There will be a lot to unpack after the votes are counted in Alberta’s election.

There’s nothing like the taste of an election in the morning, or maybe it’s just the tiredness after the restless night before the final day of the campaign. Election Eve is restless for me in elections like the one being held in Alberta today. And I’m not even actively involved in a campaign.

The past 28 days has been a continuation of what really has been a two year election-style marathon between Rachel Notley‘s governing New Democratic Party and Jason Kenney‘s opposition United Conservative Party.

With nearly 700,000 votes having been cast at the advance polls, there appears to be a lot of interest in this election. And voters from the two main parties appear to be highly motivated, even if they just want this election to be over with.

But even after all the votes are counted, Albertans shouldn’t expect the divisive politics of the past two years to just disappear. Competitive elections are something new to Alberta, and the electorate and political parties are still adjusting to what could be a new normal.

There will be a lot to unpack from this election after the votes are counted. Questions of leadership and character, of identity and expression, of discrimination and intolerance, of humility and empathy, of the rural-urban divide, of who is the best to ease the fear many Albertans have about the economy and the future of the oil and gas industry.

Does the oil and gas industry in Alberta even have a long-term future? Will a pipeline actually solve any of our problems? How do we adapt to a rapidly changing climate and shifting attitudes towards fossil fuels?

Are we a province captured by fear of the future and obsessed with culture wars and fights with our neighbours? Do we yearn for past prosperity or are we focused on what is possible to build in the future?

Some of these issues are clear cut, some of them aren’t. It is up to Albertans to try to figure it out.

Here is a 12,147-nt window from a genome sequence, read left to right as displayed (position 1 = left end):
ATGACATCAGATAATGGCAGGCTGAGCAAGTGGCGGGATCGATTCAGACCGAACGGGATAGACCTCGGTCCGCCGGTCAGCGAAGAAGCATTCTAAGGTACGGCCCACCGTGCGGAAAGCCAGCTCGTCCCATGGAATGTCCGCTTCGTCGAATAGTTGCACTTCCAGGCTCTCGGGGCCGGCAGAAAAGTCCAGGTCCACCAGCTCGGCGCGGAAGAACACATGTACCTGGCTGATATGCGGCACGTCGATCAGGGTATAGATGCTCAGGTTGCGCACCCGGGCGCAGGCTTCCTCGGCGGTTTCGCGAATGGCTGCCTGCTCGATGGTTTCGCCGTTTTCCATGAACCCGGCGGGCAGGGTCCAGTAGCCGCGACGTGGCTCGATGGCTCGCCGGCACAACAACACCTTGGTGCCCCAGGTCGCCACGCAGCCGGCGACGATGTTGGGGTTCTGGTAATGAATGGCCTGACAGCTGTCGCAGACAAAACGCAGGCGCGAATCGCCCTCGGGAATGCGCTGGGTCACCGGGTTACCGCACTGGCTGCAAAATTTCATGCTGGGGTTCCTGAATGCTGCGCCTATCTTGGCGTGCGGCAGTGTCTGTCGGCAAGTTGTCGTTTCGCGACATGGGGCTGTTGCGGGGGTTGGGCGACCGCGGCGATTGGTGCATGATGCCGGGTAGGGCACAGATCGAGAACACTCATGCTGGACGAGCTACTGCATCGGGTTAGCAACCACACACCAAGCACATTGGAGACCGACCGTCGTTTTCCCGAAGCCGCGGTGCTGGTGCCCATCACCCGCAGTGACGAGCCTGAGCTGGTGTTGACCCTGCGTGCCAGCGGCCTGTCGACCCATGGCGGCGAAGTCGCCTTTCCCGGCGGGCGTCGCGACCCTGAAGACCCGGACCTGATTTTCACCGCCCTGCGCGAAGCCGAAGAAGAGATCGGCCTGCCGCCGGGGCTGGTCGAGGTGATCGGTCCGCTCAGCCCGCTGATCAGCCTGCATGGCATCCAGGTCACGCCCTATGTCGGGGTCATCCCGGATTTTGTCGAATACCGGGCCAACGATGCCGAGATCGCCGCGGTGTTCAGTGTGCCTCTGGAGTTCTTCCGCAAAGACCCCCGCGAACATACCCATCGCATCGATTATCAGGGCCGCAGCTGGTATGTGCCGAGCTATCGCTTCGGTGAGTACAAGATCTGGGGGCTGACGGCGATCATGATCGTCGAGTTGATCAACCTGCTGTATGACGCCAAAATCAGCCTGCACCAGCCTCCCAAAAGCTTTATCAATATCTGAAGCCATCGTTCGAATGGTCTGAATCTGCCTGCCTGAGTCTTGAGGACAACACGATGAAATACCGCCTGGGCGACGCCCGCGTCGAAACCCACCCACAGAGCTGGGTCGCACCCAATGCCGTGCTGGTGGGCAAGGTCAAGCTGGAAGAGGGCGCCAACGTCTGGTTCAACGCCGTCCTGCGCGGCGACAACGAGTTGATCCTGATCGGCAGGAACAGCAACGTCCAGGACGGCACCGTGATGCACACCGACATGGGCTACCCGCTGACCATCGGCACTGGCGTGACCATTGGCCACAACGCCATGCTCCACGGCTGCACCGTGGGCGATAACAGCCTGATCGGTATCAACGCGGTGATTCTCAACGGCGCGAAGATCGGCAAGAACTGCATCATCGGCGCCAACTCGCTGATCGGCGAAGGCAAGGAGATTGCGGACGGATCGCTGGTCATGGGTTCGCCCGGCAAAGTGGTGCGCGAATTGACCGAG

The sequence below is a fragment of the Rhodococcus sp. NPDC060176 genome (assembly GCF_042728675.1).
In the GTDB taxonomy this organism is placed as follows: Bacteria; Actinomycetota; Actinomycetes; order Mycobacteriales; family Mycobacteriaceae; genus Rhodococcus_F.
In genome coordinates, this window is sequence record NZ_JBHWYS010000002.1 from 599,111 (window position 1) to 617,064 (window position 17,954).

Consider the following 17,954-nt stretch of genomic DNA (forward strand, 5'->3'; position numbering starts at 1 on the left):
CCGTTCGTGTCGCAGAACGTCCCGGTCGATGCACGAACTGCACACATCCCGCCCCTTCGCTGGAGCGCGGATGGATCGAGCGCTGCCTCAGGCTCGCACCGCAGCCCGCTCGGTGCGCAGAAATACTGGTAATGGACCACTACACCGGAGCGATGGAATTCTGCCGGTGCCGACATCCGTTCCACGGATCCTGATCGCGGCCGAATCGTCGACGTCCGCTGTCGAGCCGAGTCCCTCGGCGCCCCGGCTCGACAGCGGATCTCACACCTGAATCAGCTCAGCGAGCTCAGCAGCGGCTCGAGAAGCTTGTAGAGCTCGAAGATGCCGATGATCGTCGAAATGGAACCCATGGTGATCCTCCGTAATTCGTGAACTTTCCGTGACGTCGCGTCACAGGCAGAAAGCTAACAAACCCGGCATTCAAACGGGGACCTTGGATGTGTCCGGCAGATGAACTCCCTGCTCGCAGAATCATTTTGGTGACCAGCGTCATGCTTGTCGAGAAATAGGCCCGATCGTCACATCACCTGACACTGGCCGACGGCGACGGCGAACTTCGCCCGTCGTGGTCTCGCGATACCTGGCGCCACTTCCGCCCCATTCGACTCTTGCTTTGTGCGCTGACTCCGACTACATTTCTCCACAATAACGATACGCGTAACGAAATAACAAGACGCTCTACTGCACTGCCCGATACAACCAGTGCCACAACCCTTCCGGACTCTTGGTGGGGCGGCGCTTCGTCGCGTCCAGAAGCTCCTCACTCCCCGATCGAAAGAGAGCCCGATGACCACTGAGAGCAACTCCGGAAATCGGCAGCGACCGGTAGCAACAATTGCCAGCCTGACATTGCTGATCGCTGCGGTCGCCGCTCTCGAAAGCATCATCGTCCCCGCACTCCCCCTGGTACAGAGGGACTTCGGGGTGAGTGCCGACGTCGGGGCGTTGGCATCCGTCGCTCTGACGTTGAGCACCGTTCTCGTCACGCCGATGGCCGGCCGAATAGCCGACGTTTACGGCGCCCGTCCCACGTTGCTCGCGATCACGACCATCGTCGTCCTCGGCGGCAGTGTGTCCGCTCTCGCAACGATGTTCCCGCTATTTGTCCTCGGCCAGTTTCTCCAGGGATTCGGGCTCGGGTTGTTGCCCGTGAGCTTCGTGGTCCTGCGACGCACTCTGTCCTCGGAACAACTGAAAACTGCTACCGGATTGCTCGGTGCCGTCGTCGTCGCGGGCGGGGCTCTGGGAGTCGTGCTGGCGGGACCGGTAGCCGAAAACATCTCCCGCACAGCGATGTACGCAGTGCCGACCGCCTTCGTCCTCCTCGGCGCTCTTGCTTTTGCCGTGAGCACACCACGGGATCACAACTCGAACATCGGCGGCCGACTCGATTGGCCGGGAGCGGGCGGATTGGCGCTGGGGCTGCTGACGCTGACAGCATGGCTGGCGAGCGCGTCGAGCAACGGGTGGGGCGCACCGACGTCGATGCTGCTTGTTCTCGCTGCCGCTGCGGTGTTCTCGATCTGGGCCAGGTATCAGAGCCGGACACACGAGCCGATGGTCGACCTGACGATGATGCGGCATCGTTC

Voting stations are open until 8:00 p.m. tonight. So get out and vote.

(And I’m finally looking forward to getting some decent sleep after tonight is over.)


Watch the Alberta Election results on the big screen!

Dave is excited to be hosting an election night panel with past Daveberta Podcast guest co-hosts Natalie Pon and David Climenhaga on April 16 at the Metro Cinema (Garneau Theatre) in Edmonton (8712 109 Street). Doors open at 7:00 p.m. and the panel will start around 7:20 p.m. and go until the polls close at 8:00 p.m., then you can watch the election results stream in on the big movie screen. There is a bar. Admission is free. Hope to see you there!

3 thoughts on “There will be a lot to unpack after the votes are counted in Alberta’s election.

  1. Martin d'Entremont

    Maybe one positive thing comes out for sure. This is the first time in my 25 years in this province where people are discussing politics openly. For far too long the people of this province have been the prisoners of a mainly unchallenged political group think. Those days are now gratefully long gone.

    Reply
  2. David

    Unless the result is very decisive, I think the debate started in the election will continue after it. Those people that were angry at Ottawa or concerned about the economy and those people that don’t trust Kenney or the UCP will probably continue to feel much the same way after the election.

    It has been a divisive campaign, but hard fought campaigns often are. Years later we often forget how divisive past campaigns were, so I wouldn’t call this one the most divisive or the nastiest one. Hopefully whoever wins will make an effort to heal some of the divisions, rather than let the fester or make them worse.

    We are not quite the same as our American neighbours who seem to be in perpetual election mode, but even here politics never really ends. Whoever wins will probably face a much larger and stronger opposition than has generally been the case in Alberta in the past. Therefore, I don’t think whoever wins will get much of a political honeymoon. However, ongoing vigorous political debate is not necessarily a bad thing even though we may not be as used to it in Alberta as in other places.

    Reply

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